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Polyenes – Antifungals

by Pravin Shukle, MD
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    Let's take a look at some other classes of drugs that are used to treat fungal infections. The polyenes, nystatin being the prototypical drug is used for superficial infections. You can see where it acts on the cell wall down here. It's used topically to suppress candida infections. And it's used as "swish and swallow" for oral candidiasis. The mechanism of action, remember that these polyene antifungal agents bind to ergosterol and caused artificial pores in the cell membrane. This causes leakage of hydrogen ion, potassium ion, chloride ion and even sodium ion through that pore. It also increases free radical formations within the cell itself which causes toxic intermediates inside the cell. And causes fungal cell death. The next polyene I want to talk about is amphotericin B. And you'll notice that the slide is almost is exactly the same as nystatin. Now these polyenes binds to ergosterol and caused artificial pores. And once again as with the nystatin, it leaks hydrogen, potassium, chloride and sodium ions through this pore. And you also have free radical formation within the cell that causes toxicity inside the fungal cell and cell death. Now amphotericin B is a polyene and it is related to nystatin. But it's usually intravenously administered. Nystatin is usually what we call topical. And so it's gargling kind of an agent that we use in oral candidiasis. Amphotericin B is an intravenous drug and it's used for much more serious infections. It's eliminated through the slow hepatic metabolism of it. And it's half life is therefore quite long, 2 weeks. It has minimal renal excretion. But we do make small adjustments to this medication in class 4 or stage 4 renal failure. Clinically we use it for systemic mycoses. And usually ones that are fairly serious. It's the...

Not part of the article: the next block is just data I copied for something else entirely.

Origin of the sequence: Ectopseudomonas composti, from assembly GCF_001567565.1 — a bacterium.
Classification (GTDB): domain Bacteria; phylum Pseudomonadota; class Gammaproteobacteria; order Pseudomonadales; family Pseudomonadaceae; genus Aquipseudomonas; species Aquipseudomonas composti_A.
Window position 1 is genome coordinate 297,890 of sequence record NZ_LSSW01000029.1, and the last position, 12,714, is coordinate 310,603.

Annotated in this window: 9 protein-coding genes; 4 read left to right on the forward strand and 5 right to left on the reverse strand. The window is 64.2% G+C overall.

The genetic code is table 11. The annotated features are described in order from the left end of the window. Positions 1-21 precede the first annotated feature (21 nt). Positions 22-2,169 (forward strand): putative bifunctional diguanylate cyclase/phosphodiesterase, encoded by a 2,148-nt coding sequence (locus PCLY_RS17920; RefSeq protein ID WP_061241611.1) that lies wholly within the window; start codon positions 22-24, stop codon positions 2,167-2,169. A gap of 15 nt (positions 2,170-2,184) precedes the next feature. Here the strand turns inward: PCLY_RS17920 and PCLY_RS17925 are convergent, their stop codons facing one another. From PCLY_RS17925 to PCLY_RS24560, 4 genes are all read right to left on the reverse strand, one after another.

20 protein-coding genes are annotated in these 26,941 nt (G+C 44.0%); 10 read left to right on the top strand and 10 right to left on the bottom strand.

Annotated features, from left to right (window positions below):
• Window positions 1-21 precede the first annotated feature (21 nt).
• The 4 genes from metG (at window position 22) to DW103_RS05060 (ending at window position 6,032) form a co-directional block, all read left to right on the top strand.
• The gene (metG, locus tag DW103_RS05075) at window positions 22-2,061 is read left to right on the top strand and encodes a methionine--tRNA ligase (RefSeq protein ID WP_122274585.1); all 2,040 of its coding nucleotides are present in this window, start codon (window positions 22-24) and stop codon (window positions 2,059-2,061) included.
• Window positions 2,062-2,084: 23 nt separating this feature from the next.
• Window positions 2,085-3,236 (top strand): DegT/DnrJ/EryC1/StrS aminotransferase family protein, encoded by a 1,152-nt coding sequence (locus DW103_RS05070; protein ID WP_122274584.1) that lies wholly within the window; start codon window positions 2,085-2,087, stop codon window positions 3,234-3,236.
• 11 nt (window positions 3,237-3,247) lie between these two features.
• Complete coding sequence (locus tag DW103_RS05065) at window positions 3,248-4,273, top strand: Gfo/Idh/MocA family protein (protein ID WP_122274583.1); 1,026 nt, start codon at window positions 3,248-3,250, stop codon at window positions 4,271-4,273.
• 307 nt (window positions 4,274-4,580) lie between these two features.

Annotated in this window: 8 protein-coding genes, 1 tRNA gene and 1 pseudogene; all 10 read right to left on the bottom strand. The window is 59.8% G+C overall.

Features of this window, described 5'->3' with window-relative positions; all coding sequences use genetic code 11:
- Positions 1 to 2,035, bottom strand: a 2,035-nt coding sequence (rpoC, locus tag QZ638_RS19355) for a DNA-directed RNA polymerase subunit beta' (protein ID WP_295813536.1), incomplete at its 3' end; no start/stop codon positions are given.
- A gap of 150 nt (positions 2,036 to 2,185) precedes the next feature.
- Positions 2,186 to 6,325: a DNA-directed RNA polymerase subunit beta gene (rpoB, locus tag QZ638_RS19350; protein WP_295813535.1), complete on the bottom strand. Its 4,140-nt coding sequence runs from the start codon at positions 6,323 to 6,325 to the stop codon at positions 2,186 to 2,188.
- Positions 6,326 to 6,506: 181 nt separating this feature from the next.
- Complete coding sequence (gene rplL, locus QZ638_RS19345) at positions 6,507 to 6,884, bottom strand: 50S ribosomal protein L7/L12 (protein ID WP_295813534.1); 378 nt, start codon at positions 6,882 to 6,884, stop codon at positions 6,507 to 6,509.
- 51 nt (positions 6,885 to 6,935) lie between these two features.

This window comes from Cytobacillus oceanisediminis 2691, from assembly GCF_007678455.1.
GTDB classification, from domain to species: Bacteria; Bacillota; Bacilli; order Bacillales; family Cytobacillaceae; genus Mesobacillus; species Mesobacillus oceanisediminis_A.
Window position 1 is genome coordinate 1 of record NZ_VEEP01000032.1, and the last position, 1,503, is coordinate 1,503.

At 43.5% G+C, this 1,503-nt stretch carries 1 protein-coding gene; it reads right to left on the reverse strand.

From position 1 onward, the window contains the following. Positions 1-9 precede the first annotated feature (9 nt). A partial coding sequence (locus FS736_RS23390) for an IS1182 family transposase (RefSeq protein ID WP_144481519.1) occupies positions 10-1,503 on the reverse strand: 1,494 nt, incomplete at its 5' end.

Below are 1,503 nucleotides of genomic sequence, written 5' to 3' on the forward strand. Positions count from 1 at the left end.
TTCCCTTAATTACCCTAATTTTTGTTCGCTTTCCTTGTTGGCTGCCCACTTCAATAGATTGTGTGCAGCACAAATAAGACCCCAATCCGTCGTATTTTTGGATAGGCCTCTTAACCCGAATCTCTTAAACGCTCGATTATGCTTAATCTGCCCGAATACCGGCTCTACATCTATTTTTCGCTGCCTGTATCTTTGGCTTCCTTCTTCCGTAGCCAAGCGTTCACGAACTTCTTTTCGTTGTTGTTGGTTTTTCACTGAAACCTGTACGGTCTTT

About the Lecture

    The lecture Polyenes – Antifungals by Pravin Shukle, MD is from the course Antimicrobial Pharmacology.


    Author of lecture Polyenes – Antifungals

     Pravin Shukle, MD

    Pravin Shukle, MD


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